Does a shift towards favoring yellow, and then orange, occur among the mentally disturbed? This was the finding of an admittedly questionable 1931 study on the link between aesthetic preference and insanity. (Purple must be beyond all reason.) Via Neatorama:
The year 1931 stands out in the history of research about insane people’s favorite colors. That summer, Siegfried E. Katz of the New York State Psychiatric Institute and Hospital published a study called “Color Preference in the Insane.” The full citation is:
“Color Preference in the Insane,” Siegfried E. Katz, Journal of Abnormal and Social Psychology, vol. 26, no. 2, July 1931, pp. 203–11.
Assisted by a Dr. Cheney, Dr. Katz tested 134 hospitalized mental patients. For simplicity’s sake, he limited the testing to six colors: red, orange, yellow, green, blue and violet. No black. No white. No shades of gray.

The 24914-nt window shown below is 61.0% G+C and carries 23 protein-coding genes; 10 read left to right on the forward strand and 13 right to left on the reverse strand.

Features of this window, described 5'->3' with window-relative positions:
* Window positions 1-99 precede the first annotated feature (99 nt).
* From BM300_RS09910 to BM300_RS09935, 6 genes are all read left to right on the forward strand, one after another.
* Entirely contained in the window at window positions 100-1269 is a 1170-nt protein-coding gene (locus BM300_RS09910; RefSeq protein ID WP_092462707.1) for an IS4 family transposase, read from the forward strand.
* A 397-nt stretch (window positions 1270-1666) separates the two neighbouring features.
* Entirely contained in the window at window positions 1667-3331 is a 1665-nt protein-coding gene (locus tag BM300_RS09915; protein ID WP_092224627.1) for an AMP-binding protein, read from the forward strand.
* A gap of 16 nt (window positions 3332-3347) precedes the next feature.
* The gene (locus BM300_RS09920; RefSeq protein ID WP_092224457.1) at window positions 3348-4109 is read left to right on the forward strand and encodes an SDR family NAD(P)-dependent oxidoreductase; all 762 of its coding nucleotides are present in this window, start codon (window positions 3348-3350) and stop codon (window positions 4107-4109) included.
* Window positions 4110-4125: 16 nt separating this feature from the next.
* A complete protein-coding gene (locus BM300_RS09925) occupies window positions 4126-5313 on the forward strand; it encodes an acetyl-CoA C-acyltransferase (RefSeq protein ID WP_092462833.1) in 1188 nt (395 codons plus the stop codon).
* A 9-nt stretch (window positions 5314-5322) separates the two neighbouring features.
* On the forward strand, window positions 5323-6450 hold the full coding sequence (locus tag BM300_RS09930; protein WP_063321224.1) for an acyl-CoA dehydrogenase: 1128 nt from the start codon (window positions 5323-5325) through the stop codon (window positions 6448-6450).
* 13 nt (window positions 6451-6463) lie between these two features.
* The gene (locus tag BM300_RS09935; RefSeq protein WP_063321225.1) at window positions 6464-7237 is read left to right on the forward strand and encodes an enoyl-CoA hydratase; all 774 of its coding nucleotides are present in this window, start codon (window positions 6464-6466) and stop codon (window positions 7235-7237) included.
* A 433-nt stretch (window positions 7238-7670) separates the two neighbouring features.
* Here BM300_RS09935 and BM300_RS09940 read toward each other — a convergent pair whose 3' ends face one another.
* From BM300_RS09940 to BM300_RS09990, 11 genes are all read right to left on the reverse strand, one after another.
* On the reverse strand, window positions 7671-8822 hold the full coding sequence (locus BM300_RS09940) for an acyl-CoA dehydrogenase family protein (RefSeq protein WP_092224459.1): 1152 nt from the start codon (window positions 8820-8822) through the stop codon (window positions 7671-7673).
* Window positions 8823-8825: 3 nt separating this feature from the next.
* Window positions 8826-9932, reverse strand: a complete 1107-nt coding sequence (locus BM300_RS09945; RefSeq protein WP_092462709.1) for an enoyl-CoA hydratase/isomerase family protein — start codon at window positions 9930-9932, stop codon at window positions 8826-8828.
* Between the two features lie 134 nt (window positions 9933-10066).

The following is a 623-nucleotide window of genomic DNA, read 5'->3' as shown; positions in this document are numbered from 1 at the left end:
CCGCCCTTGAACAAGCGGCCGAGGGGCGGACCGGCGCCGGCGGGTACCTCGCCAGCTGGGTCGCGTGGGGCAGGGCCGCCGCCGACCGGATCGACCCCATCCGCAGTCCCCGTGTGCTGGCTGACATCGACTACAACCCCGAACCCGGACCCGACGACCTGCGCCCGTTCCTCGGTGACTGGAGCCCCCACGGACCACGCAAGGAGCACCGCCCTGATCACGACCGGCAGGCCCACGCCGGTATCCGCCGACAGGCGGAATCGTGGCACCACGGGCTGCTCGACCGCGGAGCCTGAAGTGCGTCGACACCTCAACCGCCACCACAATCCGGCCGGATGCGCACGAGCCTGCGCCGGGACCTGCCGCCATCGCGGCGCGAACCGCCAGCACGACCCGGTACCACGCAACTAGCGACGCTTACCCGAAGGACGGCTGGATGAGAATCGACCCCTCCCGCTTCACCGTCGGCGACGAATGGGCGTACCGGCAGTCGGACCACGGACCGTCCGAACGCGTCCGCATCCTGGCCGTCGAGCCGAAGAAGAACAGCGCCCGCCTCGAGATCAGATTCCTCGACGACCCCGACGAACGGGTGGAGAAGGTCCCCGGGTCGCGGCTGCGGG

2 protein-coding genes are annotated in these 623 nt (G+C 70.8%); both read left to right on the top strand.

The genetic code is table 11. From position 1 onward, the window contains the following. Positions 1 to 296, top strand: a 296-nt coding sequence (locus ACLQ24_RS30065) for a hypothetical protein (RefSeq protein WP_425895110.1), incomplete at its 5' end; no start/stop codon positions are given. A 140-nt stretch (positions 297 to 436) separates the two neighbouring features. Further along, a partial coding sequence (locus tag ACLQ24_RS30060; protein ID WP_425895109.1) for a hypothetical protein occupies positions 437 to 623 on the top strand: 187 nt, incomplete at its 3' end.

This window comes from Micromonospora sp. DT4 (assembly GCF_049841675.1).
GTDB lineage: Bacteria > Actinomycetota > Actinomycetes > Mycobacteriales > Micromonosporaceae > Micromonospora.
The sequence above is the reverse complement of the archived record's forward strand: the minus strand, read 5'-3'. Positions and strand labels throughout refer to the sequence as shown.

“These colors,” he wrote, “rectangular in shape, one and one-half inches square, cut from Bradley colored papers were pasted in two rows on a gray cardboard. They were three inches apart. The colors were numbered haphazardly and the number of each color placed above it. The cardboard was presented to the patient and he was asked to place his finger on the number of the color he liked best. After he had made the choice he was asked in a similar manner for the next best color, and so on.”
Blue was the most popular color. Men, in the aggregate, then favored green, but the female patients were divided on green, red or violet as a second choice.
Patients who had resided in the hospital for three or more years were slightly less emphatic about blue. Dr. Katz says that these long-term guests were “those with most marked mental deterioration.” Their preference, as a group, shifted somewhat toward green and yellow. Those of longest tenure, though few in number, had a slightly elevated liking for orange.